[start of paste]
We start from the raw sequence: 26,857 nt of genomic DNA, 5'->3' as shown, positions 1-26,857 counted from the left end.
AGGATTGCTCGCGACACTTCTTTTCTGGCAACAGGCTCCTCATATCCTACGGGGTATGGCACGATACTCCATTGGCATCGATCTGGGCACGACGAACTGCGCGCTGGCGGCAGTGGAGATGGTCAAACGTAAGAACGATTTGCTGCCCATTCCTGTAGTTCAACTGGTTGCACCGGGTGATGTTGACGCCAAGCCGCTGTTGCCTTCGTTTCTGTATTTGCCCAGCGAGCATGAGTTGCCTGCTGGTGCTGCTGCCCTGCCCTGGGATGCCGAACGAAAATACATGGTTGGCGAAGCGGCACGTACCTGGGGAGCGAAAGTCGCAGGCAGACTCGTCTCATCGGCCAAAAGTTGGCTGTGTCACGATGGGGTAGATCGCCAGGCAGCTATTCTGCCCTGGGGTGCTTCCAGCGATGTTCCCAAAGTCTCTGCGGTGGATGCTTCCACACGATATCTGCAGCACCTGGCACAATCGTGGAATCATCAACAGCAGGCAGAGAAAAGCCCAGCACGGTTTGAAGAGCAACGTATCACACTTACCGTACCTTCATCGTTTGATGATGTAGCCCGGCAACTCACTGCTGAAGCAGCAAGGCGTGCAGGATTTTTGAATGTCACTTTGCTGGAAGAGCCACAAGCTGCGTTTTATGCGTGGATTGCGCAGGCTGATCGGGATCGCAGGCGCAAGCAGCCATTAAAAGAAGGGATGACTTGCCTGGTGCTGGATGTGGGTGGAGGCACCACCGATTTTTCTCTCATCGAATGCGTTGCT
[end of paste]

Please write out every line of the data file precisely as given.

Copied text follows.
We start from the raw sequence: 26,857 nt of genomic DNA, 5'->3' as shown, positions 1-26,857 counted from the left end.
AGGATTGCTCGCGACACTTCTTTTCTGGCAACAGGCTCCTCATATCCTACGGGGTATGGCACGATACTCCATTGGCATCGATCTGGGCACGACGAACTGCGCGCTGGCGGCAGTGGAGATGGTCAAACGTAAGAACGATTTGCTGCCCATTCCTGTAGTTCAACTGGTTGCACCGGGTGATGTTGACGCCAAGCCGCTGTTGCCTTCGTTTCTGTATTTGCCCAGCGAGCATGAGTTGCCTGCTGGTGCTGCTGCCCTGCCCTGGGATGCCGAACGAAAATACATGGTTGGCGAAGCGGCACGTACCTGGGGAGCGAAAGTCGCAGGCAGACTCGTCTCATCGGCCAAAAGTTGGCTGTGTCACGATGGGGTAGATCGCCAGGCAGCTATTCTGCCCTGGGGTGCTTCCAGCGATGTTCCCAAAGTCTCTGCGGTGGATGCTTCCACACGATATCTGCAGCACCTGGCACAATCGTGGAATCATCAACAGCAGGCAGAGAAAAGCCCAGCACGGTTTGAAGAGCAACGTATCACACTTACCGTACCTTCATCGTTTGATGATGTAGCCCGGCAACTCACTGCTGAAGCAGCAAGGCGTGCAGGATTTTTGAATGTCACTTTGCTGGAAGAGCCACAAGCTGCGTTTTATGCGTGGATTGCGCAGGCTGATCGGGATCGCAGGCGCAAGCAGCCATTAAAAGAAGGGATGACTTGCCTGGTGCTGGATGTGGGTGGAGGCACCACCGATTTTTCTCTCATCGAATGCGTTGCT